It seemed to me back then that no one else was as hurt as I was…like no one else ‘could be’ or even ‘should be’ as hurt as me. Over the years I have come to appreciate and understand that my relatives lost two people they loved and cherished the day my parents each died. It is such an obvious thing to me now.

But I was so blind to it back then. Trying to elevate my pain and suffering and loss and grief above that of others. Trying to assert a more exclusive claim to the burden of grief as if others did not feel it as keenly. It shames me now to recall how self-centered I was.

This past holiday I realized what a comfort I am to my relatives…seeing me and talking to me gave them so much comfort and eased their pain. And I had withheld such comfort by being so distant and straying so far from them. I was chastised.

I am not the only one who lost someone the day my parents died. My paternal uncles lost a big brother who’d vigilantly watched over them all their lives. The youngest of my uncles was expecting his first child who was born less than a month later. It must have been such a bittersweet year for him.

I reckon it must still hurt to know that his big brother did not live to see his first child. In any event, my paternal uncle went on to name his first child after my dad. Now when I visit him, every day the name of my father is mentioned when we call his namesake. My uncle also gave his son a Venda name – Aifheli – which means something doesn’t end.

I asked him about it once and he said, he meant that memories do not end. The memories we have and carry of people we’ve loved and lost, they do not fade or end – we do not forget them. I have no doubt he was thinking of my father mostly when he named his first child.

Looking back now, it feels like I never fully appreciated the depth and texture of my paternal uncle’s grief.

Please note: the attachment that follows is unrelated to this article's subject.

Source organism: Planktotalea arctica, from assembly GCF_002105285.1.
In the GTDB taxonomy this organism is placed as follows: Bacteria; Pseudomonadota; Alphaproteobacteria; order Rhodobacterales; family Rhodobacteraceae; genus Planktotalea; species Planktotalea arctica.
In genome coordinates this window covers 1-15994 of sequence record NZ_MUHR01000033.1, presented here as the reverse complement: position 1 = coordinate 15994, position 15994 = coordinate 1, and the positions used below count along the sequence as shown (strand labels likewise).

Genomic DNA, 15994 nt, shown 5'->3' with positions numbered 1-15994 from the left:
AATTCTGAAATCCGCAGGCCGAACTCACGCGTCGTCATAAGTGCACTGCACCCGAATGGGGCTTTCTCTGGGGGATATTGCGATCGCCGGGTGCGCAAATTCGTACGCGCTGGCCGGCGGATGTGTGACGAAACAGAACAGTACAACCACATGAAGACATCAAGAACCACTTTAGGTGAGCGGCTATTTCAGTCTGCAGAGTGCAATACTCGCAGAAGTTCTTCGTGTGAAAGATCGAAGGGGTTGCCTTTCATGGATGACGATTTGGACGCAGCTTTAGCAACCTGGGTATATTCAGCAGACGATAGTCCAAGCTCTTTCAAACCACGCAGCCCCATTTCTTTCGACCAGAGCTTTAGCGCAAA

How could I when I had been so busy elevating my pain above that of everyone else. So selfish of me.

It didn’t occur to me that other people were as hurt as I was by the death of my parents. I failed to consider that my parents were deeply loved by others and that their death changed other people’s lives forever.

I was not the only one who loved my parents and who mourned their passing on. Even though it seemed like everyone just carried on with their lives despite my parents’ death.

The fact that they could carry on with their lives after such a terrible blow had been dealt seemed to suggest that perhaps they had forgotten because perhaps they had not been as deeply wounded or affected as I was.

But now I know we can move on without forgetting, we can move on in many aspects of our lives but in other aspects we can stay stuck, stay grieving, stay hurting and stay remembering.

I learnt a lot over the holidays spending time with my relatives from both sides. Maybe because I was emotionally ready to learn and maybe because I was met with such breathtakingly fierce love that I found myself wondering why I never noticed.

I think it is because I felt lost without my parents and didn’t know how to claim or locate a place for myself within the family without them.

But going home was a therapeutic thing. Lots of painful memories relived and lots of tears and healing was gained.

Every now and then I think it is important to just go home.

Home where people know you as the child of so and so…. where your status and position and education and accomplishments don’t change who you are in the eyes of those who watched you as you grew up.

And when we lose the ones we love, we must never hesitate to draw comfort and strength from the pool of people who share in that loss.

Some glimpse into my parents can be found here —>

 Remember me…or maybe not (written when I forgot the anniversary of my mother’s death in 2010)

My father – A man of emotions (written in fond and bemused memory of my dad)

The day Mmawe followed me (written as a nostalgic recollection of my mother’s protectiveness)

May your courage not fail you (for Collin’s daughter)


It’s been going on for months.

The torment of your fear-filled heart. And we’ve talked about it via Whatsapp chats but I haven’t really been paying attention. For this I am sorry.

I stayed up tonight to pay attention to your pain and to tell you that I understand. It is a frightening path upon which you tread – tread lightly dear friend.

Standing at the forked road between going forward with this man you pledged to spend your life with or moving on without him towards a destination where uncertainty is the only thing certain.